Sitting in economy

Baroness Deech

I echo Baroness d’Souza in pointing out that there simply is no more room on the red benches for new peers.  I have just come back on Ryanair from a family law conference in Bratislava; the seating was roomy (an empty seat remained in a row of three) compared with the Lords.  I raced to get on board the Ryanair flight ahead of the crowd so I could find a seat, in the same way that crowds of peers turn up for prayers at the start of business so that they can get in early for a seat. There is also a crisis in office space, with many sharing a desk and computer, if they are lucky enough to get a look in at all.

Sadly, the main way in which our ranks are thinned is by death, which is not surprising since the average age of peers is 69.  The new session was opened by the Lord Speaker announcing the deaths of Viscount Colville, Lord Bernstein and Lord Wolfson.  I knew Lord Wolfson because he was a benefactor of my Oxford college, and I will always be grateful to him.  His philanthropy was conducted with the same skill and on the same size as his business, GUS.  His Wolfson Foundation has given away £1 billion to science, the arts and education, and I appreciated especially his generosity to the women’s colleges at Oxford, who, being fairly new and less prestigious, found it so much harder to raise funds than the men’s colleges. 

When I went to see him to seek funds for the college, I mentioned in passing that I was also trying to set up a university nursery.  Without prompting, Leonard Wolfson came forward with scholarships to enable young university researchers to afford childcare, and he provided all the toys and equipment that the nursery needed from his store. His father, Sir Isaac, had funded  the Wolfson Building, a student residence at my college, and Leonard came to visit it occasionally.  He would arrive early, so that we were not prepared for his visit, and would start by inspecting the bathrooms, for he believed that if they were in good condition then the rest of the building would be as well.  He alarmed me by insisting on knocking at the doors of some randomly chosen student rooms.  This was at midday but of course who knows what a student might be doing in their room at that time of day.  Luckily all was well, although the selected rooms were not in apple pie order, and the students did not believe him when he said he was the Wolfson! And he had a great conversation with a student who was reading history, for history was Leonard Wolfson’s passion.  Lord Wolfson made lasting investments in the best of British education and science, and his benign influence will remain for a very long time to come.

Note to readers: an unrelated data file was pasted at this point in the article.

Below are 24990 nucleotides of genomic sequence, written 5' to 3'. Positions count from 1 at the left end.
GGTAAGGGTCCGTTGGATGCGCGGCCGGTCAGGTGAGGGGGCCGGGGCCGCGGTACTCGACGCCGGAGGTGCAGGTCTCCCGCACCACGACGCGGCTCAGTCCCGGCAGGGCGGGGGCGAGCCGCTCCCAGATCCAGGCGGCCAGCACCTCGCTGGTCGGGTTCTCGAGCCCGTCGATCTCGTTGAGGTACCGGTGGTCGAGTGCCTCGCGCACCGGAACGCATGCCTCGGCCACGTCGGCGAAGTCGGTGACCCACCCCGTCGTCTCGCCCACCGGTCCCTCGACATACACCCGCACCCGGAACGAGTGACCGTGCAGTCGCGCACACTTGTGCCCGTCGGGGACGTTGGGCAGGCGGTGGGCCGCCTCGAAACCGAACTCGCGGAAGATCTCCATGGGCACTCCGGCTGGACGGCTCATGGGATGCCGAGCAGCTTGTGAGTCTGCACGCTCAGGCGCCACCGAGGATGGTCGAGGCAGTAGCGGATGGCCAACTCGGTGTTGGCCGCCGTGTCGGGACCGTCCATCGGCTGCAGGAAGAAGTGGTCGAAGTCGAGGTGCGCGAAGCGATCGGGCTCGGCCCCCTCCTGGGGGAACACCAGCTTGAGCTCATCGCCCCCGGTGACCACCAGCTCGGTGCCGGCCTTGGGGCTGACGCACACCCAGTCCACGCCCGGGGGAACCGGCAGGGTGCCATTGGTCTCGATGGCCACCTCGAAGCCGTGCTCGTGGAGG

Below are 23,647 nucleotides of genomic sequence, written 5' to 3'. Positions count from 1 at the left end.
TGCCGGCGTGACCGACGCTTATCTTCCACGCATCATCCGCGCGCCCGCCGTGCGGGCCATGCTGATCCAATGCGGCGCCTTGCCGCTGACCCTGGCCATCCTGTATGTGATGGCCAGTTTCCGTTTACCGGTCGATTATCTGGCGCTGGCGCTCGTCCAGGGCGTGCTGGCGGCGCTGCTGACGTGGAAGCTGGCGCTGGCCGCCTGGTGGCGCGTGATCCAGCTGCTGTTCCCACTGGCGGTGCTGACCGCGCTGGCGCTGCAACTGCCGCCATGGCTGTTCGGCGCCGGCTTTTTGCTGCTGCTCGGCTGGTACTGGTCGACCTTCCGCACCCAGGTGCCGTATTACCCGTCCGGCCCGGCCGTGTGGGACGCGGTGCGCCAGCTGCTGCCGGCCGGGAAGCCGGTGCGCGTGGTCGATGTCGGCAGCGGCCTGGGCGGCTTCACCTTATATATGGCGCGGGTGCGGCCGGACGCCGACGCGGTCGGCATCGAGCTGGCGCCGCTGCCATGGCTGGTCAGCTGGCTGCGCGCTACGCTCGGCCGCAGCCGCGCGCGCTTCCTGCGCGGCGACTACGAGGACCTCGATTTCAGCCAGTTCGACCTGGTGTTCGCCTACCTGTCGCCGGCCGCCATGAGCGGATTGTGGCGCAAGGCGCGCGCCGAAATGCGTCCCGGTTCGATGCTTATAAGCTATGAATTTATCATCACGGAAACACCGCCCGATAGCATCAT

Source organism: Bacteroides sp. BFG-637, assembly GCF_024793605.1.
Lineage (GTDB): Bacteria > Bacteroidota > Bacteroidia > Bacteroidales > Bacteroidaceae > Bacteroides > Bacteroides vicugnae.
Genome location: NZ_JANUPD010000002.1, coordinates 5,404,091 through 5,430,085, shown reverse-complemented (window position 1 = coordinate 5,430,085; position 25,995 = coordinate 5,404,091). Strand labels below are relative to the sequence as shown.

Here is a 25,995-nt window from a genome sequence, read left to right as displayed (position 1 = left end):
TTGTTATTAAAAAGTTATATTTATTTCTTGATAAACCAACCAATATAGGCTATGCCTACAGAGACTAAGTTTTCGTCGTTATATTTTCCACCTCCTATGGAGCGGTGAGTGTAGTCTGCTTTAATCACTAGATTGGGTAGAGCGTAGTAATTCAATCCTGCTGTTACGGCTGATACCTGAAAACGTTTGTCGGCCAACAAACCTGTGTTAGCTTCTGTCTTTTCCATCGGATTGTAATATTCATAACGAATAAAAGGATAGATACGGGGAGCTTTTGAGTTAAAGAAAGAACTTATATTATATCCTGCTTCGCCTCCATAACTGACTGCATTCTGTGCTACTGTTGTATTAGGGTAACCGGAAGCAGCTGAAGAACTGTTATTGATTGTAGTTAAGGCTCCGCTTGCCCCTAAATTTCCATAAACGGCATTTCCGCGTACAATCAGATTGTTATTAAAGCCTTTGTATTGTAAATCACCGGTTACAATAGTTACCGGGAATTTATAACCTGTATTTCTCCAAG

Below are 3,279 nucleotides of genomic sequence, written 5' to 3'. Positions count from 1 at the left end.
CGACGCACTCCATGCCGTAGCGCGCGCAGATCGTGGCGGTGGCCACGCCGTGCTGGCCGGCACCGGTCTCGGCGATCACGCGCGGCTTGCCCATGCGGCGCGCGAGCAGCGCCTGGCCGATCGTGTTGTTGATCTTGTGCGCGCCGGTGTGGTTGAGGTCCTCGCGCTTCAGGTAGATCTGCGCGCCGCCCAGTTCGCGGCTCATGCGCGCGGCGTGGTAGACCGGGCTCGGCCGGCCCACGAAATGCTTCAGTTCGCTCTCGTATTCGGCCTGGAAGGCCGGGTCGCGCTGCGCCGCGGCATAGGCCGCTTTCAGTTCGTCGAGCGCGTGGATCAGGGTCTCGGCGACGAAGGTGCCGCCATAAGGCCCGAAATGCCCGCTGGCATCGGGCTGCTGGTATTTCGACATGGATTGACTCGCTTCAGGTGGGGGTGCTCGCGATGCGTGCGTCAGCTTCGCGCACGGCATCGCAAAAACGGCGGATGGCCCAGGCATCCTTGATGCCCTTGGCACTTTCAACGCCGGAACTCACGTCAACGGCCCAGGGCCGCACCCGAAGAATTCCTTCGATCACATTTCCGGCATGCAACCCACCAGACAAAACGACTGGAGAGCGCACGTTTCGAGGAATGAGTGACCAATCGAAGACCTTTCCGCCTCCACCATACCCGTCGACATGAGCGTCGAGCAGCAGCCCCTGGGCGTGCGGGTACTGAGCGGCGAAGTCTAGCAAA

4 comments for “Sitting in economy

  1. 31/05/2010 at 9:21 pm

    Whenever I look at the TV programs of the Lords, there are empty seats all over the place. So what you say doesn’t square with the evidence.

    However, lets assume you are correct.

    Do we

    1) Ship you all off to a wharehouse and save the cash?
    2) Cut your numbers. If so, who goes, and how many? All of you is of course an option. We get to save half a billion over the parliament. Not chicken feed

    Lord Blagger

  2. Gareth Howell
    31/05/2010 at 9:38 pm

    It must surely also be said that the people of Worcester where Kay&co was owned as a subsidiary of GUS were not particularly highly paid for what was menial work.

    It was an exaggeration to say that they were well paid at all, and yet they were loyal and hard working for the business.

    It was probably the people of Worcester who paid the bill that the noble Lady describes as having been paid by Lord Wolfson, for all his virtues, and for none of their vices.

  3. Carl.H
    01/06/2010 at 12:56 pm

    It appears to me the House is being deliberately undermined. The constant additions are making it unjustifiable and the other place knows it.

  4. tory boy
    01/06/2010 at 1:08 pm

    Why does a peer not ask the chairman of committees, if the two blocks of benches on either side of the house, nearest to the bar cannot be joined to make one big block of benches? You would only loose the space which is currently used a stair isle.
    Also as at the State Opening the bar of the house can be moved further back to create more room for red benches.

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